But as of 2017, there is some hope. The ASUS ROG Swift PG27UQ, Acer Predator XB272-HDR, and an AOC 32″ equivalent have been announced. These are 27″ (32″ for the AOC) 3840 x 2160 144 Hz monitors via DisplayPort 1.4 (so DSC “lossless compression” is used), combining an AU Optronics AHVA (IPS) panel with full array local dimming and 384 dimming zones. Furthermore they are designed around DCI-P3 color space, which has 25% more colors than sRGB. While this will only oversaturate sRGB content like video games, the oversaturation is not grotesque and for all we know these monitors will have a good sRGB emulation mode. These monitors are also equipped with quantum dot technology, peak 1000 nits brightness (800 nits for the AOC), HDR support, and G-SYNC. This may surpass VA, although the lingering issue is the haloing or blooming effect caused by 384 dimming zones being insufficient (per-pixel dimming is ideal, which equates to 8,294,400 ‘dimming zones’ like a 4k OLED screen). The halo/bloom effect will be worse (stronger) on these IPS monitors compared to a VA screen with the same amount of dimming zones, because IPS subpixels are worse than VA for controlling light (hence why VA static contrast is anywhere between 2.5x and 7x as good as IPS depending on the exact panel).
To summarize all of this, computer monitors are very far behind TVs, and TVs are behind too. LCD should ideally be a dead technology by now. The VA LCD panels used by TVs are overall far nicer than what gaming monitors use, although gaming monitors do have as good motion clarity as one can expect from the fundamentally flawed LCD technology (although there is still lots of room for improvement when looking past LCD). Our only hope is an OLED takeover.
On the last page we discussed the display industry. Now we will discuss computer audio, namely sound cards. As of 2017 and for the last… many years, there are only two options when it comes to sound cards: Creative and ASUS. But first, another brief history lesson.
The late 1990s to mid 2000s was the era where sound cards really mattered. Those were the days of hardware accelerated sound, when PC games actually used the sound card’s processor and delivered superior effects that we no longer have today. Only Creative’s X-Fi processor provided this, so ASUS sound cards were quite useless beyond the general sound quality improvements over onboard which Creative also brings. Furthermore, Creative did license their X-Fi processors and let other companies, such as Auzentech, use it.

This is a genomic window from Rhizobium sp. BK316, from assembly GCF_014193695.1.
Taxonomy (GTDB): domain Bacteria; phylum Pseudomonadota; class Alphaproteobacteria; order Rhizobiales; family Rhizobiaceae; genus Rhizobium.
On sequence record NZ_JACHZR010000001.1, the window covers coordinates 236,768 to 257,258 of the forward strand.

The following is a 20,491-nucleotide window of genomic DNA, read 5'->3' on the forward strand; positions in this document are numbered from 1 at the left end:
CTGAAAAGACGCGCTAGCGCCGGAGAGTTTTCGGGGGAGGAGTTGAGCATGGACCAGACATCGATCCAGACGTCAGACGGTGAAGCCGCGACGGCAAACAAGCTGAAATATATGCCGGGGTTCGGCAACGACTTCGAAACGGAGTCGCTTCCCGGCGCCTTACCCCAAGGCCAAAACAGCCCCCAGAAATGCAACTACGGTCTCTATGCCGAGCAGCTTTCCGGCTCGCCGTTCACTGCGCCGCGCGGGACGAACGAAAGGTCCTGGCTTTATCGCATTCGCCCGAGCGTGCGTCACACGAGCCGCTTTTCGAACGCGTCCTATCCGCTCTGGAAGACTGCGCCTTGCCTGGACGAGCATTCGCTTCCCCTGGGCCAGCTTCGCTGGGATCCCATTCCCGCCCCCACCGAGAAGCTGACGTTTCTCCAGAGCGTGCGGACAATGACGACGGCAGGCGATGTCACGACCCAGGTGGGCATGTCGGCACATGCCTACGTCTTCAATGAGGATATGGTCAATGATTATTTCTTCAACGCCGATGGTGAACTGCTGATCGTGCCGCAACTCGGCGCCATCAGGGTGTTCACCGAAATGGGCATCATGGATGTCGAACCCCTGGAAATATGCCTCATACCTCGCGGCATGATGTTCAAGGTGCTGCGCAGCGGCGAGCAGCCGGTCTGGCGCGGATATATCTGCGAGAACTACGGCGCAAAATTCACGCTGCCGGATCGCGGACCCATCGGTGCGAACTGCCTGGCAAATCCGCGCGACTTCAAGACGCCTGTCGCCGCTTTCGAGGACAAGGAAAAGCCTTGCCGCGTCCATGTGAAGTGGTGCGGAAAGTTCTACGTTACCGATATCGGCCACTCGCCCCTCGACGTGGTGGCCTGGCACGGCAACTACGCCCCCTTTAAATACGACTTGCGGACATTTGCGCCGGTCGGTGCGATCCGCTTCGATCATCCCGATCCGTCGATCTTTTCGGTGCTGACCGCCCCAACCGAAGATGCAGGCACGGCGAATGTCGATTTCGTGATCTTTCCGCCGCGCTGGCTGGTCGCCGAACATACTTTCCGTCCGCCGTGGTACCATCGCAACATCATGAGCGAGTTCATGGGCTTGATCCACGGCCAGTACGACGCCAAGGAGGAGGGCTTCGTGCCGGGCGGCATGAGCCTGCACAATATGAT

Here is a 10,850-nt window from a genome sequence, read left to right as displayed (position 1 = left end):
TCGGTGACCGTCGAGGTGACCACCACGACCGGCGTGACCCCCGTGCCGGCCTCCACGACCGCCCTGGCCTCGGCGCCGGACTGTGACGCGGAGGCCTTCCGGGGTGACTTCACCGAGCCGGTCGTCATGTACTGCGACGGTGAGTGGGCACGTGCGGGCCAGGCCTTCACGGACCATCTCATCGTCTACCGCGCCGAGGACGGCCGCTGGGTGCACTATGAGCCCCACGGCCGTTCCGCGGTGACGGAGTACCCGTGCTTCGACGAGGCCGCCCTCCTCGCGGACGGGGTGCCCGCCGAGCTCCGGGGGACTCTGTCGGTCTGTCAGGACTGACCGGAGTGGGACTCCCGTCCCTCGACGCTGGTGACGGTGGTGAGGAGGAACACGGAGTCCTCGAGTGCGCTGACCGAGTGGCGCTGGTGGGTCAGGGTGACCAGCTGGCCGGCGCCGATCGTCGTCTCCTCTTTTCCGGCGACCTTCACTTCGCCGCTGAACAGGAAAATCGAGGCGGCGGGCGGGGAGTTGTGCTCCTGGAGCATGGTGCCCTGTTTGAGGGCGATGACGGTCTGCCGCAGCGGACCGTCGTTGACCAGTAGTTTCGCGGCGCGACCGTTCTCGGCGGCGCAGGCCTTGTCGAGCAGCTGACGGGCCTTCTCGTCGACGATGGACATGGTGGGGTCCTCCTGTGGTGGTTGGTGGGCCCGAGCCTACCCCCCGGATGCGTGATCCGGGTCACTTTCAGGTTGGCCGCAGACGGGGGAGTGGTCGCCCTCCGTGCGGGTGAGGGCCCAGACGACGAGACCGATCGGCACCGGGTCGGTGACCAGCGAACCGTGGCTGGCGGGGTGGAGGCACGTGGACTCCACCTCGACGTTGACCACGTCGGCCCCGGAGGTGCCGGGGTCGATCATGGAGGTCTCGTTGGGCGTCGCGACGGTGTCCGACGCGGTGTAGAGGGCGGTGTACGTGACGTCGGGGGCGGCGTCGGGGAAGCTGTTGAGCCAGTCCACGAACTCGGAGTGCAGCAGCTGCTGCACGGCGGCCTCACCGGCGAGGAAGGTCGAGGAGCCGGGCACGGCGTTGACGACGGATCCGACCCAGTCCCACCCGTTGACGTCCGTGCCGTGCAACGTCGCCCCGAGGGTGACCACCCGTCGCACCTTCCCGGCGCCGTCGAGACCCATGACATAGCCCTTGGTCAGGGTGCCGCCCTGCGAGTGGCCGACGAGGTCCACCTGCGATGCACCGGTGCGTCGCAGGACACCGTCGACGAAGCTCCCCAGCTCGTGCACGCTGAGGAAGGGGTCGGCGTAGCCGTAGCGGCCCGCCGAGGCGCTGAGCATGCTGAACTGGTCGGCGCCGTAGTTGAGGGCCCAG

Left: Creative Sound Blaster X-Fi Titanium HD, the highest quality X-Fi sound card ever made and easily on par with today’s flagships. Right: Creative Sound Blaster X-Fi Titanium Fatal1ty Pro, the highest quality 7.1 capable X-Fi sound card ever made.
The days of glorious superior hardware accelerated video game sound effects was a three part effort, requiring input from the game developers (to make their games use it), Microsoft’s DirectSound3D audio API (was standard issue back then just like how DirectX graphics API is and was), and Creative’s X-Fi processor. Nowadays, both DirectSound3D and X-Fi are dead. DirectSound3D had an open source successor called OpenAL, which is no longer entirely open source although OpenAL Soft is an open source software-only implementation that remains.
But X-Fi processors are dead and modern sound card processors, including Creative’s latest Sound Core3D (and of course all ASUS solutions) only process OpenAL instructions via software. As for DirectSound3D, since it does not exist in Windows Vista and later Windows operating systems, a program must be used to convert DirectSound3D to OpenAL so that sound cards can process the game’s DirectSound3D instructions. The only program that does that is Creative ALchemy, which is proprietary and only works with Creative sound cards.
Long story short, for modern games sound cards are unnecessary. Want to improve sound quality in general with your speakers/headphones? Assuming the speakers/headphones aren’t crap (which they probably are), get an external DAC (and amplifier for headphones) which is better.